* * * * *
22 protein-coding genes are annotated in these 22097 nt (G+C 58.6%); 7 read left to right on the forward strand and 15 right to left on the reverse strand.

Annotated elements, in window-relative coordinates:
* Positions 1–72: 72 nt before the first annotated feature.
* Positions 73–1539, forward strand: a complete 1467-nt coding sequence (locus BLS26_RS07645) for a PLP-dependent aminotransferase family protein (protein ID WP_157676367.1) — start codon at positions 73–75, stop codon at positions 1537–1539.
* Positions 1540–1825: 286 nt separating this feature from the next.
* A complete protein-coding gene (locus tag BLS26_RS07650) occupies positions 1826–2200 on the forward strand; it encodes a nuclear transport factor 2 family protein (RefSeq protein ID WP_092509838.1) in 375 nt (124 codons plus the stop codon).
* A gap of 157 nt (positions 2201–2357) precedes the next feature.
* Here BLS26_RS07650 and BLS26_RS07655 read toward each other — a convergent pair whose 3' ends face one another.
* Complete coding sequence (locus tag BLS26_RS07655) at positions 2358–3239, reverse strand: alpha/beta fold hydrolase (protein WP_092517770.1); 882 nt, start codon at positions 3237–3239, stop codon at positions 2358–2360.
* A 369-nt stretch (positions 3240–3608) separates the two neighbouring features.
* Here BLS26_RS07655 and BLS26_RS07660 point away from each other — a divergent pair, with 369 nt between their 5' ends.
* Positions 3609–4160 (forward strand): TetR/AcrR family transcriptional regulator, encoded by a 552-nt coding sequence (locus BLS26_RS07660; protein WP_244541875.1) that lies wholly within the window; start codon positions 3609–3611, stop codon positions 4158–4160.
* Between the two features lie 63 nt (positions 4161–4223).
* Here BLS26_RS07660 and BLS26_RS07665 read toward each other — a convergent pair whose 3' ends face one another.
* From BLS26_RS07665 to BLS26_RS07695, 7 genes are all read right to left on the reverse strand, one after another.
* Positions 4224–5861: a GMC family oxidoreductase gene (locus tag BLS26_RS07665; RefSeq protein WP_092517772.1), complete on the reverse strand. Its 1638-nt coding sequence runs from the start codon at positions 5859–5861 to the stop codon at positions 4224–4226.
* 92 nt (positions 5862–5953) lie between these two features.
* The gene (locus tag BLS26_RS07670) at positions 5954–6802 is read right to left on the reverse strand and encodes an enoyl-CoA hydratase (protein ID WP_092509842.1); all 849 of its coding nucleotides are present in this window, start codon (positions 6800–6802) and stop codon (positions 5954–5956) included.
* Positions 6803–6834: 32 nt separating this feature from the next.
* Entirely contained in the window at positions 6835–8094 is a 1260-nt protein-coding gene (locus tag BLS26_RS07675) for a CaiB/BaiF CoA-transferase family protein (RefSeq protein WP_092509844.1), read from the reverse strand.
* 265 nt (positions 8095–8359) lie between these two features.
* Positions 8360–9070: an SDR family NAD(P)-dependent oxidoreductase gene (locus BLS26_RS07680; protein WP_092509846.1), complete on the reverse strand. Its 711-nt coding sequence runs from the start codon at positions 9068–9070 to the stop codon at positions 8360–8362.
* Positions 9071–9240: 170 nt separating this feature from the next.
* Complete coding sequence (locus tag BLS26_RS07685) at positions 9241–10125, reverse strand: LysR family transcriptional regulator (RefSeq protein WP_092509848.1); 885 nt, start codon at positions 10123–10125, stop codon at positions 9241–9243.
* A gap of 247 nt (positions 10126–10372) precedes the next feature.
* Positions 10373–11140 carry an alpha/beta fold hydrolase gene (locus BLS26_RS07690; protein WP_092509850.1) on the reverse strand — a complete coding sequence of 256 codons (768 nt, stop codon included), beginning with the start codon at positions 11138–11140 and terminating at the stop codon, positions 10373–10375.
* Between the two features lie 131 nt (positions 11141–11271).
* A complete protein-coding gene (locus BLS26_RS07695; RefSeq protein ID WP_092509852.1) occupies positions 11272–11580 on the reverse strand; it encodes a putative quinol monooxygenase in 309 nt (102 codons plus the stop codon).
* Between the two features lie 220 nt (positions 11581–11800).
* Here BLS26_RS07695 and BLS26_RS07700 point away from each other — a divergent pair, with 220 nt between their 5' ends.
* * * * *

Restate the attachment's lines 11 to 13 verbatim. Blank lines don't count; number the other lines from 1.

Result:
* Here BLS26_RS07655 and BLS26_RS07660 point away from each other — a divergent pair, with 369 nt between their 5' ends.
* Positions 3609–4160 (forward strand): TetR/AcrR family transcriptional regulator, encoded by a 552-nt coding sequence (locus BLS26_RS07660; protein WP_244541875.1) that lies wholly within the window; start codon positions 3609–3611, stop codon positions 4158–4160.
* Between the two features lie 63 nt (positions 4161–4223).